India has a high amount of gold in the citizenry. The Saudis have everything gold. Germany has the wherewithal to do it.

None would be probable, but America appears to have lost even the pretense of practicing good habits with its currency. 10 years into a bull market and we're running massive deficits and paying nothing to be serviced. We're failing as the prudent leader of the free and industrial world that understands the importance of a bedrock currency for the world.

I'd put the US dollar fall at 2 of 10 in the next 30. I think it's worthwhile to accumulate a bit of physical gold each year.
Reply With Quote Quick reply to this message
 
Old 11-29-2019, 12:34 PM
 
Location: Western Washington
9,703 posts, read 8,878,097 times
Reputation: 16798
Quote:
Originally Posted by artillery77 View Post
I'd still echo MJ's setiment that a crypto currency actually backed by something (gold being a logical choice) could quickly be adapted as a reserve currency of choice.
Not possible. Bitcoin has a global value of $41 billion. As noted above, the US federal gold reserve, which is the largest on the planet, is only $11 billion. Where are you going to find the precious metals to do this?

Quote:
That WAS the original architecture of the US dollar. It was supposed to be the gold backed reserve currency for all other nations.
Yes and no. The original US dollar was backed by gold, but the original intent was never to be a reserve currency for all nations. That happened after two world wars that destroyed the fiscal reserves of the large European countries, who found themselves owing lots of money to the US after the dust settled.


Quote:
India has a high amount of gold in the citizenry. The Saudis have everything gold. Germany has the wherewithal to do it.
There are not enough gold reserves in the world to fully back any currency of note. You certainly could not do it by backing it with gold held by Indian citizens. German gold reserves are about 40% of what the USA has, and Saudi doesn't even make the top 10.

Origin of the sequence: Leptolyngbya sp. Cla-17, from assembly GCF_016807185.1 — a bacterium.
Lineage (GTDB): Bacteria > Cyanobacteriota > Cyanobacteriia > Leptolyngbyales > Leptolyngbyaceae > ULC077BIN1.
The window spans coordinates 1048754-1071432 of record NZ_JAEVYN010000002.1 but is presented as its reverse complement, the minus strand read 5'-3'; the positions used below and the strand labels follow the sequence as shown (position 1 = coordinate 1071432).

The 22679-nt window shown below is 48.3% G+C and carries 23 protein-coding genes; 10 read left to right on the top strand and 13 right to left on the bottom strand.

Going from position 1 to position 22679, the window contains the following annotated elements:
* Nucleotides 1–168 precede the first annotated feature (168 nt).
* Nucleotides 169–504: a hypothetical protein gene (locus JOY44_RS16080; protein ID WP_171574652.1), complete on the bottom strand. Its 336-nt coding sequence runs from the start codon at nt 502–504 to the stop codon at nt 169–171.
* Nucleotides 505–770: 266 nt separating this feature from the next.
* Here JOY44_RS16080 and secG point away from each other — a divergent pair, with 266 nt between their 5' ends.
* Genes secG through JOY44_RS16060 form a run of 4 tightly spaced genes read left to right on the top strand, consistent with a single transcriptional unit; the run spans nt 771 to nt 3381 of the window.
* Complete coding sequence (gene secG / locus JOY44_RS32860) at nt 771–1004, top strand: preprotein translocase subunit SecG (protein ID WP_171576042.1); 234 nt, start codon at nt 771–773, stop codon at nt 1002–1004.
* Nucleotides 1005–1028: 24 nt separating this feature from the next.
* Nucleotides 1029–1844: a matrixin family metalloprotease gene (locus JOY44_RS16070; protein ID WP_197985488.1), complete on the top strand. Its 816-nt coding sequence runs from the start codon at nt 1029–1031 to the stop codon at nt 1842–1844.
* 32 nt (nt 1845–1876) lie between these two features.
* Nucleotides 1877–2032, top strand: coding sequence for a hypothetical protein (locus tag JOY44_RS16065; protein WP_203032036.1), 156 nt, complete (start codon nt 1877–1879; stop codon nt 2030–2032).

Reply With Quote Quick reply to this message
 
Old 11-29-2019, 01:58 PM
 
6,230 posts, read 2,289,279 times
Reputation: 7852
This is easy. There is ZERO chance China will displace the US dollar as the world's primary reserve currency.


The US dollar is the dominant world currency because we have transparency in our markets, fiscal policy, and independent credit ratings in addition to being No. 1 in GDP. President Xi is a communist party hardliner. It is very difficult to trust banking and economic data coming out of China for that reason. And China's debt-to-GDP ratio is estimated to be north of 300%, far worse than the U.S.'s 106% (but going higher due to Trump's terrible fiscal and tax policies).

The only way China could challenge the US is in the extremely remote chance that the people overthrow the communist party and become a market-based democracy and install transparent institutions like Western Democracies have.
Reply With Quote Quick reply to this message
 
Old 11-29-2019, 02:43 PM
 
9,440 posts, read 4,165,112 times
Reputation: 1858
Quote:
Originally Posted by Elliott_CA View Post
This is easy. There is ZERO chance China will displace the US dollar as the world's primary reserve currency.


The US dollar is the dominant world currency because we have transparency in our markets, fiscal policy, and independent credit ratings in addition to being No. 1 in GDP. President Xi is a communist party hardliner. It is very difficult to trust banking and economic data coming out of China for that reason. And China's debt-to-GDP ratio is estimated to be north of 300%, far worse than the U.S.'s 106% (but going higher due to Trump's terrible fiscal and tax policies).